However, the effect on turf is not limited to ground pressure alone. The number of contact points equipment has with the ground and the material tracks and tires are made of (rubber, metal) also help determine turf impact. In Clearwater, Fla., city crews use rubber-tracked machinery to work on the beaches. In the past, they used small skid steers. Jay Lemke, spokesperson for ASV (All Season Vehicles), says “even those exerted enough pressure to kill turtle eggs buried inches under the surface of the beach.” However, a smaller machine (in this case, ASV's RC-30) runs aptly over the beach for clean-up or digging, but does not harm turtle eggs — even when you drive directly over them. This extreme degree of “treading lightly” is not required in every situation, however, and the range of equipment choices in this area matches your various opportunities for using it.

How to spot turf-friendly equipment

Marc Bowers, marketing manager for Toro's SiteWork Systems (the Dingo product line), describes the difference between traditional skid steers and more turf-friendly compact utility loaders as “the difference between a butcher knife and a Swiss Army knife. The butcher knife (skid steer) is built for one solid function. The compact utility loader, like the Swiss Army knife, can operate many attachments and travels lightly on turf, which the larger machines just cannot do.”

Ken Lange, Ramrod product specialist, says that you may lose some power in exchange for treading lightly on turf. “While the mini skids don't have the power of a (traditional) skid steer, they are smaller, more maneuverable and lighter, causing little disruption to turf, greens and landscaped areas,” he says. “The articulated models also prevent possible damage from the twist-and-turn motion of a traditional skid steer.”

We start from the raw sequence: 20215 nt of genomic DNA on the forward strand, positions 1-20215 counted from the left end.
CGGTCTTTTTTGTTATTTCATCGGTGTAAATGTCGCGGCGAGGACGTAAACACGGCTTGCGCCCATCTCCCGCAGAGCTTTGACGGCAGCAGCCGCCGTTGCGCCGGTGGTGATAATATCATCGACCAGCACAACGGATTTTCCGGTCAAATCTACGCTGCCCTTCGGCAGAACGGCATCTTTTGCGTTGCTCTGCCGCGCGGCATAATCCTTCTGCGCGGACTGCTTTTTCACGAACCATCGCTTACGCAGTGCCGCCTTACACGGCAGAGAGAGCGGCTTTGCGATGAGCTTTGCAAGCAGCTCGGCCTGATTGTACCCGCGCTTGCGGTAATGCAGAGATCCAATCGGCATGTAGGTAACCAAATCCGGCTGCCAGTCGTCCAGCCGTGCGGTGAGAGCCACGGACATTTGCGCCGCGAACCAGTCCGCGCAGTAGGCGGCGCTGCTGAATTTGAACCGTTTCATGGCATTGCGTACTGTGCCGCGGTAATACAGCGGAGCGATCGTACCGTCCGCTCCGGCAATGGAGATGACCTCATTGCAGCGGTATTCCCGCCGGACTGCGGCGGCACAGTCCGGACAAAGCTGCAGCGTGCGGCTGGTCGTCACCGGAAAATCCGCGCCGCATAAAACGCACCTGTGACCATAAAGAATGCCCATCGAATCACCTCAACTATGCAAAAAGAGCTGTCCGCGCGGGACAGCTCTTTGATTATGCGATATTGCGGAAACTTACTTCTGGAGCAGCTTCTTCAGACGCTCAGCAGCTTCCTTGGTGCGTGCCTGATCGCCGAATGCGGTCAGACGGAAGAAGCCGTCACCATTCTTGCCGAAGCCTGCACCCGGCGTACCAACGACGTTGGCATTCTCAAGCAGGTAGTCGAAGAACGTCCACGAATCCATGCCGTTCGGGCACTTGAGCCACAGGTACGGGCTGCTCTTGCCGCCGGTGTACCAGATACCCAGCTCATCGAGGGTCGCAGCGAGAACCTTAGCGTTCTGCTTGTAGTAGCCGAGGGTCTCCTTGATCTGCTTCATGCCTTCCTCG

Again, low-weight ground pressure is not the only factor affecting sensitive surfaces. Operator comfort can affect turf damage, and fatigue or decreased visibility can affect performance. A “turf-friendly” aspect of walk-behind models is operator position, offering a clear 360 degrees of visibility. Bowers says this helps operators determine whether they are damaging turf. “The operator can clearly see the tracks and the ground to ensure that turf damage is not occurring,” he says. “The wheeled models are almost all ride-on units. They are small and responsive, but the operator takes the same bumps as the machine does.”